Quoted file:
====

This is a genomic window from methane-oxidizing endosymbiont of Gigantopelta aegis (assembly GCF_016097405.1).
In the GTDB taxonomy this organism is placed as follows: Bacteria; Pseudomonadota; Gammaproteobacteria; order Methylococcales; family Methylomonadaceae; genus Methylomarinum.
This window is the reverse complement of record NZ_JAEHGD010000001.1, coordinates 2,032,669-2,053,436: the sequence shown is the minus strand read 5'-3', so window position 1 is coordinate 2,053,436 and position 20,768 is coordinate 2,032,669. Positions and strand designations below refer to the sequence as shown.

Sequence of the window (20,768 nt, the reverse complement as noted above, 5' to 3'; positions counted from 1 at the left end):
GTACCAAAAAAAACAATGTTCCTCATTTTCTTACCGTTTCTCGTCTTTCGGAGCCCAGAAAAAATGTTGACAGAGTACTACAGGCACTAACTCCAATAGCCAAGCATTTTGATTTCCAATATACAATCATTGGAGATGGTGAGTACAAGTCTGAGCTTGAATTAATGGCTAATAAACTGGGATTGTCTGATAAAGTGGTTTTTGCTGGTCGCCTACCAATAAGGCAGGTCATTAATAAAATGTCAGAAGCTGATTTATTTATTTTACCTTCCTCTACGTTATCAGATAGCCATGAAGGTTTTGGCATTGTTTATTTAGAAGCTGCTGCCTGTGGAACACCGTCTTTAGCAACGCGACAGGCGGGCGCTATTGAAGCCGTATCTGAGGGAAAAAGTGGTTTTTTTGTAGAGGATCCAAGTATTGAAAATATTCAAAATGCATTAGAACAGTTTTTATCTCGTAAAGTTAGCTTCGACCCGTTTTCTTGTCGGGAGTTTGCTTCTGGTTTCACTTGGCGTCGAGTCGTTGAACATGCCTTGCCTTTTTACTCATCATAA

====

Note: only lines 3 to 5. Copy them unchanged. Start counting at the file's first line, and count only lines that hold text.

This window is the reverse complement of record NZ_JAEHGD010000001.1, coordinates 2,032,669-2,053,436: the sequence shown is the minus strand read 5'-3', so window position 1 is coordinate 2,053,436 and position 20,768 is coordinate 2,032,669. Positions and strand designations below refer to the sequence as shown.

Sequence of the window (20,768 nt, the reverse complement as noted above, 5' to 3'; positions counted from 1 at the left end):
GTACCAAAAAAAACAATGTTCCTCATTTTCTTACCGTTTCTCGTCTTTCGGAGCCCAGAAAAAATGTTGACAGAGTACTACAGGCACTAACTCCAATAGCCAAGCATTTTGATTTCCAATATACAATCATTGGAGATGGTGAGTACAAGTCTGAGCTTGAATTAATGGCTAATAAACTGGGATTGTCTGATAAAGTGGTTTTTGCTGGTCGCCTACCAATAAGGCAGGTCATTAATAAAATGTCAGAAGCTGATTTATTTATTTTACCTTCCTCTACGTTATCAGATAGCCATGAAGGTTTTGGCATTGTTTATTTAGAAGCTGCTGCCTGTGGAACACCGTCTTTAGCAACGCGACAGGCGGGCGCTATTGAAGCCGTATCTGAGGGAAAAAGTGGTTTTTTTGTAGAGGATCCAAGTATTGAAAATATTCAAAATGCATTAGAACAGTTTTTATCTCGTAAAGTTAGCTTCGACCCGTTTTCTTGTCGGGAGTTTGCTTCTGGTTTCACTTGGCGTCGAGTCGTTGAACATGCCTTGCCTTTTTACTCATCATAA